E. B. White,
Here is New York
Before him lay Washington Square. Only eighteen hours in New York and he loved everything, every inch of it. Ah, the square!
The Golden Spur
New York City, 2012
finally fell apart, in the aftermath, there was a trickle of information, then a stream, then a tidal wave. It was the big story for a while, this tale of the goddamn Cold War, of them and us, politics and war, gulags, massacres, nukes, the KGB and CIA, and of the Cuban Missile Crisis. The truthâsome of itâabout the main actors and the accidental spies, the betrayals and lies; there was plenty of it, God knows, even here in New York City. But also about ordinary things, the stuff about the Russiansâwhat they felt and secretly thought, ate, desired, the music they lovedâthat most of us had never been told. Most of us; I already knew some because of Maxim Ostalsky.
Still, in all that flood of information, there was nothing at all about my old friend Max. I did my share of looking. I even thought about going over to Moscow. But he had disappeared into thin air, as if he had never existed, like smoke from those Lucky Strikes he learned to love so much.
Max Ostalsky had been my friend, once. He was the most interesting man I'd ever met, different from anyone else, and there are times I still miss him. If he's alive, wherever he is, I can only hope he's forgiven me.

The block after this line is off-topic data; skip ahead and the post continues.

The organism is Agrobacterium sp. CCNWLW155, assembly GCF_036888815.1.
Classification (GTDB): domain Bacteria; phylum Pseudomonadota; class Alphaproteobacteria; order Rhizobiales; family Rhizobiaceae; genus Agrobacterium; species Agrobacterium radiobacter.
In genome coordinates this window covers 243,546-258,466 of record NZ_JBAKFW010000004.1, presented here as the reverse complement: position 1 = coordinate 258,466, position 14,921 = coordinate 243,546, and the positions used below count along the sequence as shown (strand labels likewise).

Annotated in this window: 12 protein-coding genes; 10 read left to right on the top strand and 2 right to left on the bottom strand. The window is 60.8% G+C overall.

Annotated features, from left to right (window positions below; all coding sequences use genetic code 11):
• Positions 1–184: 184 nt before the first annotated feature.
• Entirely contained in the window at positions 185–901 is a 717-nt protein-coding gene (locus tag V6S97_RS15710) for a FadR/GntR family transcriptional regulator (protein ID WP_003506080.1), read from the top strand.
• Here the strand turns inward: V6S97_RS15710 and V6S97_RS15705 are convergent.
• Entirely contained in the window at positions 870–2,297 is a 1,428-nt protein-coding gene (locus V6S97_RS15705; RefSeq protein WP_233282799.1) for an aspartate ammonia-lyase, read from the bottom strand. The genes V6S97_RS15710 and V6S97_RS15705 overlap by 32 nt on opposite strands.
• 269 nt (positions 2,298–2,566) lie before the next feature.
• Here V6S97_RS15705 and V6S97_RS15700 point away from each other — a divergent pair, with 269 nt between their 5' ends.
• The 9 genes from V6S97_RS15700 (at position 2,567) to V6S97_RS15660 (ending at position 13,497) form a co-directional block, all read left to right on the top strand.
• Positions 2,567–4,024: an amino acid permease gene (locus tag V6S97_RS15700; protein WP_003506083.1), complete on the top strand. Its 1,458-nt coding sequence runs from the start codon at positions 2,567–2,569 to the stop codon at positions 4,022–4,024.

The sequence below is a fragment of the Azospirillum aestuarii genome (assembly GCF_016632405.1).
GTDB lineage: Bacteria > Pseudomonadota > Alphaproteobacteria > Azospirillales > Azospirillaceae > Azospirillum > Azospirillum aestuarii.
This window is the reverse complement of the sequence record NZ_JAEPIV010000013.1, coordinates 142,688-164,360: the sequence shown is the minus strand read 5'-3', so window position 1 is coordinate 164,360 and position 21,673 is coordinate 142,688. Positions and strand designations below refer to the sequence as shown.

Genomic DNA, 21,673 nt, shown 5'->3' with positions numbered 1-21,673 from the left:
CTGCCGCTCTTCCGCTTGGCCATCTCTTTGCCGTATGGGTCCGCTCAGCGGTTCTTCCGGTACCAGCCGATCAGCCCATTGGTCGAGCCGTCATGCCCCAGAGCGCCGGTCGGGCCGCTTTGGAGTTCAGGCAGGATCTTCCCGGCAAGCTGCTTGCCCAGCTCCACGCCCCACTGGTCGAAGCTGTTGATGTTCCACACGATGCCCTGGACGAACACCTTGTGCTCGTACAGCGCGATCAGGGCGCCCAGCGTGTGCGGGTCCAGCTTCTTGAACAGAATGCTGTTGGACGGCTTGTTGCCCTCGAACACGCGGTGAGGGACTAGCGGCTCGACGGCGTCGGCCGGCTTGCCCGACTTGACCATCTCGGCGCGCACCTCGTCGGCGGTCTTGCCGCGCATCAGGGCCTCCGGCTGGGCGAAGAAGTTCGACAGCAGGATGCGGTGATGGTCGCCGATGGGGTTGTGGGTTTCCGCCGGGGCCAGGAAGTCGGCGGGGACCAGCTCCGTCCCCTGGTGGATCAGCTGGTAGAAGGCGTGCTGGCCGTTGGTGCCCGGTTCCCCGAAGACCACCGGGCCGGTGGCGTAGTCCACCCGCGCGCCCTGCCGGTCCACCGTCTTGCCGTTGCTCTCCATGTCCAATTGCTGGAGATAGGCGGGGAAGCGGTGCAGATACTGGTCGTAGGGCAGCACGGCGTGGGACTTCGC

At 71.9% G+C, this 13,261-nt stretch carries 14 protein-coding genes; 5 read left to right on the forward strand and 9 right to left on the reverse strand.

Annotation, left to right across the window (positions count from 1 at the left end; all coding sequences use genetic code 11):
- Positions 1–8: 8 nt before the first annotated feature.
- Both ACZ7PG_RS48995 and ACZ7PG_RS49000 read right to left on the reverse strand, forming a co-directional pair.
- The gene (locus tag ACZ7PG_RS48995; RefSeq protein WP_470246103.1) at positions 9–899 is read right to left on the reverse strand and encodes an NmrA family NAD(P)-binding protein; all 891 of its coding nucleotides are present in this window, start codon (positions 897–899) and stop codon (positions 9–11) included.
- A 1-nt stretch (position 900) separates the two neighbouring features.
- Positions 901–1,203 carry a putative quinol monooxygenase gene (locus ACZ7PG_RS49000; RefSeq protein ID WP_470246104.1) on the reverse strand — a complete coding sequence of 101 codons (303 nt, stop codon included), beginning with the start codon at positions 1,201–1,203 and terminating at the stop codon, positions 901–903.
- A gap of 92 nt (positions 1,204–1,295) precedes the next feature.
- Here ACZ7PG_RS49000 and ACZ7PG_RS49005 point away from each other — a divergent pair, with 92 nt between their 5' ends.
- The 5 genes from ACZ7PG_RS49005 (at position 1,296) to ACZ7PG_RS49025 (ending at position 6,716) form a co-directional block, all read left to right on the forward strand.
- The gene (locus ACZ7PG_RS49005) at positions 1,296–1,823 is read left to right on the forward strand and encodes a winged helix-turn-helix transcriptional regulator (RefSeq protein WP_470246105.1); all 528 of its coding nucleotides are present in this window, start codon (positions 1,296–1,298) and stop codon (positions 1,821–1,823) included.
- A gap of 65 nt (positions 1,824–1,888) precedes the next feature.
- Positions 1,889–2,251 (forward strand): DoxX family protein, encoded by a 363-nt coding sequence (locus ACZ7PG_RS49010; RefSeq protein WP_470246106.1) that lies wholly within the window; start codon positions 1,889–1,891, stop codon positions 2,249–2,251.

October 16, '62
upstairs from me on Hudson Street, was twelve and small for his age. A skinny kid with a tuft of dirty blond hair sticking up from his head, he peered out at the world through narrow, wary blue eyes. Tommy didn't give much away. He lived with his father in two rooms, where they had made a life after the mother just took off and left them.
The old man worked the night shift at a cement plant by the river. The Perinos couldn't afford a television set and I had given Tommy a key so he could hang around my place and watch a ball game, maybe raid the refrigerator if he wanted. Some of the time he'd just show up out of the blue and scare the living daylights out of me like he did that Tuesday night in October when I was sweating out a bad dream.